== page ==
Finally Mateo is another backup, rookie, utility player. He’s only 25 with 28 PA’s to his MLB name. He has been in the minors since 2012 and seems to finally be ready for the final level. In 2019 he slashed .289/.330/.504 at AAA with 29 doubles, 19 homers, 14 triples, and 24/35 stolen bases. In 2020 he could only muster .154/.185/.269 in his limited opportunities. On the bright side 3 of his 4 hits were doubles, and his one SB attempt was successful.
- Starting Rotation
- RHP, Yu Darvish
- LHP, Blake Snell
- RHP, Dinelson Lamet
- RHP, Joe Musgrove
- RHP, Chris Paddack
- LHP, Mackenzie Gore
We don’t want to waste much time on how good this rotation is. It’s disgusting. It has every bit of potential as the other top 5 rotations to end the year as statistically the best. Darvish deserved the 2019 Cy Young in our opinion and his reputation needs to change after the enlightenment of the 2017 Astros scandal. Snell proved last year that he can handle the Dodgers which is Padres priority #1 from here on out.
Lamet was on the verge of greatness before going down with an injury. He avoided injury and may be a full go at Spring Training. He’s without a doubt a name to watch this year as a dark horse Cy Young candidate. The final starting pitching move the Padres made was for former Pirate, Joe Musgrove. He only got better throughout the 2020 season even though he was on a sinking season with no hopes. But statcast says there is frontline talent here.
Finally, we have Paddack possibly on his last chance to impress San Diego, and potential superstar, Mackenzie Gore. Paddack has the Hall of Fame in his mind, and some scouts see Hall of Fame written all over Gore. One of them seems bound to pan out for that fifth spot. Not to mention, Clevinger will continue to rehab for either late this year, but most likely next year.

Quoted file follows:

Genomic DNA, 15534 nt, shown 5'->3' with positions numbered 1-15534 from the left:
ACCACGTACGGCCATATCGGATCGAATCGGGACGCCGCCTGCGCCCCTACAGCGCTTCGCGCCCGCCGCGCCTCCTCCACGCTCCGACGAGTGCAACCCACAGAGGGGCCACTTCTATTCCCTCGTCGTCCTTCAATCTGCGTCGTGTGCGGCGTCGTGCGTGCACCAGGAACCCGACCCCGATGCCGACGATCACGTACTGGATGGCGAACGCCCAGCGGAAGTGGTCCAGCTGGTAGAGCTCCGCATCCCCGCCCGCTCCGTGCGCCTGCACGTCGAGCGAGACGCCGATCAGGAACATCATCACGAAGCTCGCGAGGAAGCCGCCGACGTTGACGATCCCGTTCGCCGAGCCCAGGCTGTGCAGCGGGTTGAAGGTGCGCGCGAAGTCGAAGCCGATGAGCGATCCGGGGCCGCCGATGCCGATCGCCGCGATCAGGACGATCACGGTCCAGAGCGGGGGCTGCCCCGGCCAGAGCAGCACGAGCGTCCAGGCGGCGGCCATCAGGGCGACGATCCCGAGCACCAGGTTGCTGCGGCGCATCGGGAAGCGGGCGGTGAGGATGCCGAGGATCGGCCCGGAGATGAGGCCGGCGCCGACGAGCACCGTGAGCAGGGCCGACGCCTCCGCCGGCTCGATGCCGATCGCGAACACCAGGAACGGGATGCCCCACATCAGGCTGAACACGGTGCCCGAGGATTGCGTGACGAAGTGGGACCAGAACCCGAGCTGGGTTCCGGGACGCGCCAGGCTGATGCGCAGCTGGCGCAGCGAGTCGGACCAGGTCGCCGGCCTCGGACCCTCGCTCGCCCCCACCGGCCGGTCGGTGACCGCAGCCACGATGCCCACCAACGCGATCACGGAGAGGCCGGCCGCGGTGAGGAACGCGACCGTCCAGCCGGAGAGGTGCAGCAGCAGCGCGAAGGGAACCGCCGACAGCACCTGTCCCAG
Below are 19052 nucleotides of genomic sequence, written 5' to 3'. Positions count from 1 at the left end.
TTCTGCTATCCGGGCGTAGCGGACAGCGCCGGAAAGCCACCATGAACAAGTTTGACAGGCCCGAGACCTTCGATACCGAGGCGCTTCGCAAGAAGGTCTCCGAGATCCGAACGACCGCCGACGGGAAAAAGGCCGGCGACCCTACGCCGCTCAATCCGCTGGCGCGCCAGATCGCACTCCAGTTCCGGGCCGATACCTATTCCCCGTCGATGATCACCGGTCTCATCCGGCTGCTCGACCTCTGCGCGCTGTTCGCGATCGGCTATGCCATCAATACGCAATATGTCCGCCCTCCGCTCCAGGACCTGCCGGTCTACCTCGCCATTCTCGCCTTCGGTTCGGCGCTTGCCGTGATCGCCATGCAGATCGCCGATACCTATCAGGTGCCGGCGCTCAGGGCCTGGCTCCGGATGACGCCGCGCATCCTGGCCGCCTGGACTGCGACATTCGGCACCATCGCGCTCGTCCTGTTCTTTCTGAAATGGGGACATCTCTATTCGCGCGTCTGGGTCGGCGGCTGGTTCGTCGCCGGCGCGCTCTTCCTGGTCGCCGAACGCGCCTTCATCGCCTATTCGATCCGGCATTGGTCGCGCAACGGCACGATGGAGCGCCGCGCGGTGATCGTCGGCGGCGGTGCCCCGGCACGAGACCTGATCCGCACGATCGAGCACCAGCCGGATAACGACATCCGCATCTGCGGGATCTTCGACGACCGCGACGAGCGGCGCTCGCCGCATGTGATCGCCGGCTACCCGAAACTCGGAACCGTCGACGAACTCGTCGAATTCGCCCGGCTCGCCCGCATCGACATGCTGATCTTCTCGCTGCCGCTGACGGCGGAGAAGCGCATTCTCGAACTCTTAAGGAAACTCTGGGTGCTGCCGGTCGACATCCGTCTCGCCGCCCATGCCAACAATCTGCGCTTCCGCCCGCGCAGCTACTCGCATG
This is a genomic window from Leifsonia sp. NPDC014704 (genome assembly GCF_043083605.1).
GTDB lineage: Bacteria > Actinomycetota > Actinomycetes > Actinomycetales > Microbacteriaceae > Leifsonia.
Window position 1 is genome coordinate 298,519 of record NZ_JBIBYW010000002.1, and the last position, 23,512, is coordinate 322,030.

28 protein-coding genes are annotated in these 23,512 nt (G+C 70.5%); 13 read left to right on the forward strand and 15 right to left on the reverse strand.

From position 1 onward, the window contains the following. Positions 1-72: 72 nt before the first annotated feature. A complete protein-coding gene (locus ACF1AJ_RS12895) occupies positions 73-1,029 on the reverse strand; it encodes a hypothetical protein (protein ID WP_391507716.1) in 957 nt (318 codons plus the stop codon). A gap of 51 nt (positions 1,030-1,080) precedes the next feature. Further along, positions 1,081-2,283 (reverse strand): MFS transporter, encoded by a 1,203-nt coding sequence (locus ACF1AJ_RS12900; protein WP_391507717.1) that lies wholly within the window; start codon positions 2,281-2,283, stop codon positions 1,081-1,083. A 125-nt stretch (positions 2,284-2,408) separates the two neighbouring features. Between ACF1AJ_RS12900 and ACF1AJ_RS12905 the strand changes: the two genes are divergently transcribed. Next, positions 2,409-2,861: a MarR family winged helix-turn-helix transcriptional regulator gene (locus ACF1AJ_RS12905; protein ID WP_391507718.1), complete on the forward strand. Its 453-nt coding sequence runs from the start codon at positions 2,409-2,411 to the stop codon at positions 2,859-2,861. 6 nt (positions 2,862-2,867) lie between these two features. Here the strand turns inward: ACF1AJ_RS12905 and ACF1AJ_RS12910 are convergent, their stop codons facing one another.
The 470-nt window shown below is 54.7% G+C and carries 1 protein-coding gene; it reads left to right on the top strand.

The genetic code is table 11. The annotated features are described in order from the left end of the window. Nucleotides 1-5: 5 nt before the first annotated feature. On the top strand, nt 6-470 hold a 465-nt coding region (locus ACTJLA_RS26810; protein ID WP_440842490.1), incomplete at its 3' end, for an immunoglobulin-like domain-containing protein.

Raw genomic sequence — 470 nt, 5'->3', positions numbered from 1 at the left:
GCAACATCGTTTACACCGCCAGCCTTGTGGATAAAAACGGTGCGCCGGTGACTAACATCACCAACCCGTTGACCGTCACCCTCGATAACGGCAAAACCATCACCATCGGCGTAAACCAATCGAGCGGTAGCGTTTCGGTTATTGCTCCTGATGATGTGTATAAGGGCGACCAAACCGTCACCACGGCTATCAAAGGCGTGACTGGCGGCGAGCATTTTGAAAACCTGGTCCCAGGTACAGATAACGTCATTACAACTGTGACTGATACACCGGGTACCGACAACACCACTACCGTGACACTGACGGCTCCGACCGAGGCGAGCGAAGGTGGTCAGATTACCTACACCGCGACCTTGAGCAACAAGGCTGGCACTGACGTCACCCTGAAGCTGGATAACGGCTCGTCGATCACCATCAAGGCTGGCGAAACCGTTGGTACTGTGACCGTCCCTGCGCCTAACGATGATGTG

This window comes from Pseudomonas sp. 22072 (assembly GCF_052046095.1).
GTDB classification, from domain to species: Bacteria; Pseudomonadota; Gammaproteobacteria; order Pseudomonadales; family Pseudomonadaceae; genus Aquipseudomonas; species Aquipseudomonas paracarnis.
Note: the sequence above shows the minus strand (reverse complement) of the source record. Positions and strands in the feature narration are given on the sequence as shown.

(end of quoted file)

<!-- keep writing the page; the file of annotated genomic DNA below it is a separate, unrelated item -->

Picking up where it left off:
- Bullpen (When Winning)
- LHP, Drew Pomeranz
- RHP, Emilio Pagán
- RHP, Keone Kela
- RHP, Mark Melancon
- LHP, Adrian Morejon
We like this pen. Pomeranz and Pagan have been good for the team. Morejon throws absolute gas from the left side. Kela is another former Pirate that performed well despite the situation. And adding Melancon adds a veteran presence that can be easily undervalued. The Padres should be successful a good 80% of the time when they hand it off to these guys. They’re not the best in the NL right now, but they could wind up there.
These Padres look playoff bound. They are one of the top 5 teams in the NL and have the depth to stay there even with a few season curveballs. It will be hard to dethrone the Dodgers still, but as long as the Padres make it out of the Wild Card round, the 2021 season is a success. If they can do that, they have about as good of a chance as any (other?) division winning team.